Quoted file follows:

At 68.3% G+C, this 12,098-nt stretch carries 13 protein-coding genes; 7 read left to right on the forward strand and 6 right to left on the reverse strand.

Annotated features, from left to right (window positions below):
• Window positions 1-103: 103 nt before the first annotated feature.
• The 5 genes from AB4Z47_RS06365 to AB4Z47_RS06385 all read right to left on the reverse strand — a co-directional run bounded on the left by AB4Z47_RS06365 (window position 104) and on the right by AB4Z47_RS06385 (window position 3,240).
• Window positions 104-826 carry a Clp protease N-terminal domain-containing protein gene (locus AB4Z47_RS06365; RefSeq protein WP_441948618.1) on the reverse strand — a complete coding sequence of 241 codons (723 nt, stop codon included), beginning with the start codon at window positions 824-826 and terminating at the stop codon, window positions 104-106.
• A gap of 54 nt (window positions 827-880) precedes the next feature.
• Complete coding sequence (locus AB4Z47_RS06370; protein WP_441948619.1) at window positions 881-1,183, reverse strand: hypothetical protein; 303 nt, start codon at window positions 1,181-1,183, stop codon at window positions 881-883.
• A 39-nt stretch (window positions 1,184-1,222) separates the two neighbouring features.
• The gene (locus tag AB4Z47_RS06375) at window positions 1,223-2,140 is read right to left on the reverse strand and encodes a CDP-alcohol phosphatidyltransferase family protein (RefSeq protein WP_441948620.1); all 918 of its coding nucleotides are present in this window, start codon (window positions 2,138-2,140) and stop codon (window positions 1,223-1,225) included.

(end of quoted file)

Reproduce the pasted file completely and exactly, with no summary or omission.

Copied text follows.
At 68.3% G+C, this 12,098-nt stretch carries 13 protein-coding genes; 7 read left to right on the forward strand and 6 right to left on the reverse strand.

Annotated features, from left to right (window positions below):
• Window positions 1-103: 103 nt before the first annotated feature.
• The 5 genes from AB4Z47_RS06365 to AB4Z47_RS06385 all read right to left on the reverse strand — a co-directional run bounded on the left by AB4Z47_RS06365 (window position 104) and on the right by AB4Z47_RS06385 (window position 3,240).
• Window positions 104-826 carry a Clp protease N-terminal domain-containing protein gene (locus AB4Z47_RS06365; RefSeq protein WP_441948618.1) on the reverse strand — a complete coding sequence of 241 codons (723 nt, stop codon included), beginning with the start codon at window positions 824-826 and terminating at the stop codon, window positions 104-106.
• A gap of 54 nt (window positions 827-880) precedes the next feature.
• Complete coding sequence (locus AB4Z47_RS06370; protein WP_441948619.1) at window positions 881-1,183, reverse strand: hypothetical protein; 303 nt, start codon at window positions 1,181-1,183, stop codon at window positions 881-883.
• A 39-nt stretch (window positions 1,184-1,222) separates the two neighbouring features.
• The gene (locus tag AB4Z47_RS06375) at window positions 1,223-2,140 is read right to left on the reverse strand and encodes a CDP-alcohol phosphatidyltransferase family protein (RefSeq protein WP_441948620.1); all 918 of its coding nucleotides are present in this window, start codon (window positions 2,138-2,140) and stop codon (window positions 1,223-1,225) included.